Category Archives: Russia

Good Ministry = Good Seed + Good Soil + Time

1405 good seed

After 30 years (Back) Roman, Slava, Natasha, Valery, Don … Slava (Front) Sveta, Nina, Anke, Galya, Zhanna

34 years ago Slava and I met secretly in his rented room to talk about our faith. Last month we met again in St. Petersburg at the official office of a mission founded by his brother, Valery. Every person in this photo can tell a story of 30 years of struggles and victories to be faithful to Christ and His Great commission. On this trip after 28 hours in planes and airports (weather delays) and just 5 hours of sleep, there I stood with the friends who were charter members of our Leningrad small group Bible study in 1982.

Evaluating someone’s life and ministry is always hard, because so many results depend on circumstances that are unseen or outside our control. Wisdom suggests we be patient enough to see whether the seeds we plant stand the test of time.

THEN: 32 years ago Roman was newly married to Sveta and had a wicked, sarcastic sense of humor. Honestly, he drove me crazy in our Bible studies. But at home he also typed copies of books using carbon paper, so his friends could read them too. Slava and Galya were the Leningrad Baptist Church youth group leaders attempting to prevent Roman’s activities from getting reported to the KGB. Valery, Slava’s youngest brother wasn’t married yet to Zhanna, but had set up a Bible memory group for junior highers using a series of cassettes that explained discipleship. Zhanna nearly lost her first job, because she gave a sick friend in the hospital one of Roman’s “contraband” books to read. The other Slava was sharpening his tech skills by setting up a video library and a secret recording studio. Later TWR hired him to create Christian radio programs for USSR.

NOW: After founding three mission agencies Slava pastors a church in Vyborg. Roman runs Mirt ministry center and publishes a Christian journal that reaches 11,000 lay leaders every few months. Valery and Zhanna founded Wycliffe Russia and now are focused on providing good missionary care for the Russians sent out to work on Bible translation. All have travelled to India, Africa, Europe for their Lord.

IN BETWEEN: But they also have fought personal as well as faith battles. Two have to deal with diabetes, 1 lost his job, one has been ill 2 of last 3 winters with bronchitus. They have kids and grandkids who struggle to practice the faith these parents taught them. Parents have died and friends too. Car accidents, moves, financial struggles …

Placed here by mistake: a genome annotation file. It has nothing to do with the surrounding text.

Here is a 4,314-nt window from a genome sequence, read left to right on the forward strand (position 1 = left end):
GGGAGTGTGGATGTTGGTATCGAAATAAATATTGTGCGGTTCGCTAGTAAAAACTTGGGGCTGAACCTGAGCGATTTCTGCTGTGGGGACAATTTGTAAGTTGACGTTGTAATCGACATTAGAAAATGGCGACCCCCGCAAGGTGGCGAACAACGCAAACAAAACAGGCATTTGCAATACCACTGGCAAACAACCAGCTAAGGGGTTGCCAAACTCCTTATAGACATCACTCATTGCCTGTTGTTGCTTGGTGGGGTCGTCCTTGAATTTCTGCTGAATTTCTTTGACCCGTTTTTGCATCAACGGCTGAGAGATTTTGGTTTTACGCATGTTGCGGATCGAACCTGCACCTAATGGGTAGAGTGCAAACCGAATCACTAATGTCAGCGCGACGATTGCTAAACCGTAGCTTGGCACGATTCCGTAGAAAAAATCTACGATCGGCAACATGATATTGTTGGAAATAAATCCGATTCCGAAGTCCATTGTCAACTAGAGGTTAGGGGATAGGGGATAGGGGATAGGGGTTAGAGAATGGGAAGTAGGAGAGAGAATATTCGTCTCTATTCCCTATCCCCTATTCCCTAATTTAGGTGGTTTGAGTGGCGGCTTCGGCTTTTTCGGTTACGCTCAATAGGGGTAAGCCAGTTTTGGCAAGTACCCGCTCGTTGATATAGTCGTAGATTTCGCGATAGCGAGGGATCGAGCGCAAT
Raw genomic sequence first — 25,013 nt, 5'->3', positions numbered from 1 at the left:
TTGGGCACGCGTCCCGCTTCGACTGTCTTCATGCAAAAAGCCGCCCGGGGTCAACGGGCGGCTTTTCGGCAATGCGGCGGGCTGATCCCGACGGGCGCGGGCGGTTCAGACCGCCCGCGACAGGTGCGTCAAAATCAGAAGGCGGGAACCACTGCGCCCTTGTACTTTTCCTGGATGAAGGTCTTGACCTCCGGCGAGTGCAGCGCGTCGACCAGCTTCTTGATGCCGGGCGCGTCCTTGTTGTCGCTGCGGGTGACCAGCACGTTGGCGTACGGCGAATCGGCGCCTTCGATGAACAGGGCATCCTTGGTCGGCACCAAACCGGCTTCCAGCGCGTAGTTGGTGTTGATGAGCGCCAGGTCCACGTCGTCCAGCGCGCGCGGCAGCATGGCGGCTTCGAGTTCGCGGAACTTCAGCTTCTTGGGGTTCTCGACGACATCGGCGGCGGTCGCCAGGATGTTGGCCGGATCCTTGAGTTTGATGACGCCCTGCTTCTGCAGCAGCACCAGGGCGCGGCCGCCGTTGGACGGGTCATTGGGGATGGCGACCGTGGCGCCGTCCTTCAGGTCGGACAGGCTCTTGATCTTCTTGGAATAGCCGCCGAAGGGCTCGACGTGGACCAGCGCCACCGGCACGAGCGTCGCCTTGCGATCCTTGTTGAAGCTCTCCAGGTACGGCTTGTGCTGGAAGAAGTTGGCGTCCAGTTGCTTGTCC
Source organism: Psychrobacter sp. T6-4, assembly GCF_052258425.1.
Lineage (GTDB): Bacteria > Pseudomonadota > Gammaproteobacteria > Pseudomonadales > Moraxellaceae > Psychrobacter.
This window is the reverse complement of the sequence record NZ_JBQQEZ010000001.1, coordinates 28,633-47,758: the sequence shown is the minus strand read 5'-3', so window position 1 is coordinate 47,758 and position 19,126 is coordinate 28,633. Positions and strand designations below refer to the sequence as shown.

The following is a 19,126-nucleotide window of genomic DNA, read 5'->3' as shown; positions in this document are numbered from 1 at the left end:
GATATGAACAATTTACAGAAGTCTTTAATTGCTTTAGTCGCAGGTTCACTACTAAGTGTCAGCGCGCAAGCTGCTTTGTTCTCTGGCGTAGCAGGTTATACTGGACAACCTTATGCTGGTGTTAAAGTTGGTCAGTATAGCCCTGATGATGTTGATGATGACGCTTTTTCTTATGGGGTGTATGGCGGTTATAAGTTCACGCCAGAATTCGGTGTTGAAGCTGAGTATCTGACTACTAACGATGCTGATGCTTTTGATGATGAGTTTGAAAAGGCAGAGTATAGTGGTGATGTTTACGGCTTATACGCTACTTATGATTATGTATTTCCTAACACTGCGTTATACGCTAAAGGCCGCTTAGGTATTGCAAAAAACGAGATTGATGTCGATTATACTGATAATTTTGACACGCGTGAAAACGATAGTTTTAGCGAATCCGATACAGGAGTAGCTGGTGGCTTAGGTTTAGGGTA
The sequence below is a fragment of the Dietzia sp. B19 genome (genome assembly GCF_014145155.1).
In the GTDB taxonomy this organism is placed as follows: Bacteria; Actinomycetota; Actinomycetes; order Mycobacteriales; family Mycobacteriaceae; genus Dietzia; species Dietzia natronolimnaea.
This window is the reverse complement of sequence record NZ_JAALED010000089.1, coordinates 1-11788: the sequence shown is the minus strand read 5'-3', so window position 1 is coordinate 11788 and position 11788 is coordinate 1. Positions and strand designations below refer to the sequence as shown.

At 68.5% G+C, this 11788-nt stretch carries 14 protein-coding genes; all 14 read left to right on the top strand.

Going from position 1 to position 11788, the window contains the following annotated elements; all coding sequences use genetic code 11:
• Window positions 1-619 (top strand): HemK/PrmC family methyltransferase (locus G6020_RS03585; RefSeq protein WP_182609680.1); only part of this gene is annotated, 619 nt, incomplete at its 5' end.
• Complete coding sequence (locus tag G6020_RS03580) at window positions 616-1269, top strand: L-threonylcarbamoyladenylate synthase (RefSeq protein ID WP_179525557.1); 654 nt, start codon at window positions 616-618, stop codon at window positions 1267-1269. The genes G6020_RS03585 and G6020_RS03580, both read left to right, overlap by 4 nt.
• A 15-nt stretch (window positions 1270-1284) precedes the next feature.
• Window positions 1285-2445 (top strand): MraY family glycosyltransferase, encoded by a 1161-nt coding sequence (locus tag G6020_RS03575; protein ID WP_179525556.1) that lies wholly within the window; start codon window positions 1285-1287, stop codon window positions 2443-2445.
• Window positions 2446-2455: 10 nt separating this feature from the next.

Why were these friends available to be photographed? They had just finished a weekly Bible study. That’s right, the first thing I remember doing with this group, they still do today – meet to read the Scripture and discuss how it applies to their life and ministry. Not because someone says they must, but because they are convinced they must to stay strong and sharp for His name’s sake. This is good seed planted on good soil!


The Babushka on my Doorstep


A “Babushka”

One crisp fall day in Leningrad, I walked home from the parking lot to my apartment. I enjoyed the swishing sound my feet made as I walked through the colorful leaves that had begun to fall on the sidewalks. As I emerged from the archway facing Park “Pobedy” and looked into our courtyard, I noticed that a small crowd had gathered around the basement stairway next to our entrance. They were blocking the path to my door.

Stepping closer I could see that my neighbors were staring at an older woman, a “babushka”, seated on a concrete step clutching her shopping bag. Her extremely pale face contrasted sharply with the golden-brown loaf of bread sticking out of the dark nylon bag. “She is sitting very still,” I thought. People around me spoke in a hushed whisper. Gradually, I realized that this elderly woman had died just a few minutes ago – right here on my doorstep.

A short time passed until flashing lights announced the arrival of an ambulance. I was puzzled why the crowd’s reaction was to quickly disperse. A young medic jumped out of the van, stooped over the lady and checked her pulse. She frowned, and then looked around to ask if someone recognized the woman. “Where does she live? Is her family nearby?” she asked brusquely. A lady pointed to the stairway entrance next to mine and answered, “I think she lived alone up there, but her son lives somewhere in town.” By now I was the only man left watching.  The ambulance driver got out of the van, opened the back and unfolded the stretcher. He looked around, then caught my eye and signaled me to help him lift the lady onto the stretcher. I numbly complied lifting her legs as he took her shoulders. I shuffled along beside the stretcher and watched him push her on the stretcher into the van. As he slid into the driver’s seat, I overheard the nurse grumble something to him about the hassles they were going to face with this one. He picked up the CB microphone and called the dispatcher.